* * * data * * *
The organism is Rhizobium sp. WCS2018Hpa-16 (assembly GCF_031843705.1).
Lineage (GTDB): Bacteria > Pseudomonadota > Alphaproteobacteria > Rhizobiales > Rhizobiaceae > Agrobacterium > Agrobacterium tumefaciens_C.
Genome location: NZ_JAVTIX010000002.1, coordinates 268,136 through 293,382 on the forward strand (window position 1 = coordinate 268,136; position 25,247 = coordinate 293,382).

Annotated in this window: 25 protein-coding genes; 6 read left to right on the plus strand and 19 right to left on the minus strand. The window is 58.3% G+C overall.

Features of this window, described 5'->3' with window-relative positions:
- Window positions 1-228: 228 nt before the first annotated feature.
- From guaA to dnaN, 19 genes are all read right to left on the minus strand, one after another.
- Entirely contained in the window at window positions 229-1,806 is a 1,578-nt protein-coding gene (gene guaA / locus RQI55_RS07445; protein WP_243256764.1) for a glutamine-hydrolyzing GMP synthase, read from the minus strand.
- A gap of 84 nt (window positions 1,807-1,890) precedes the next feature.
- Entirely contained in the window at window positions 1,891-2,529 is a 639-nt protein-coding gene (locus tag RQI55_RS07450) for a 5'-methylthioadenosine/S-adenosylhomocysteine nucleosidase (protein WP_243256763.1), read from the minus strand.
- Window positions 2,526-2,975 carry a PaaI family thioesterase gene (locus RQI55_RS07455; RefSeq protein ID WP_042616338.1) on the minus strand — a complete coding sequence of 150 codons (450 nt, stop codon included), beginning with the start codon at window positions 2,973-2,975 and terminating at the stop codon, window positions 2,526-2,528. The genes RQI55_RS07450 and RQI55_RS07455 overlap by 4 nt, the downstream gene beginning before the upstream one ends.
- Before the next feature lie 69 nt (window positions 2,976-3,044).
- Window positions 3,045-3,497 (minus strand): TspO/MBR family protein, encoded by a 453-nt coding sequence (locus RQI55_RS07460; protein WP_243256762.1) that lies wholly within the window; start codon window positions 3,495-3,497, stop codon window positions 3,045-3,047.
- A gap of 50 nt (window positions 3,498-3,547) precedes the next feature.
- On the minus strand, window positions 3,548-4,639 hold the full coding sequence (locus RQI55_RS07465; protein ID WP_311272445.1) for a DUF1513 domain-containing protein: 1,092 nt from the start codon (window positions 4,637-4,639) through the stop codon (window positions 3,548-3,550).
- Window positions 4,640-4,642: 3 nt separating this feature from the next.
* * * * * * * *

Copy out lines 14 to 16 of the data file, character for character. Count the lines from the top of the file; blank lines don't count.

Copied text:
- A gap of 50 nt (window positions 3,498-3,547) precedes the next feature.
- On the minus strand, window positions 3,548-4,639 hold the full coding sequence (locus RQI55_RS07465; protein ID WP_311272445.1) for a DUF1513 domain-containing protein: 1,092 nt from the start codon (window positions 4,637-4,639) through the stop codon (window positions 3,548-3,550).
- Window positions 4,640-4,642: 3 nt separating this feature from the next.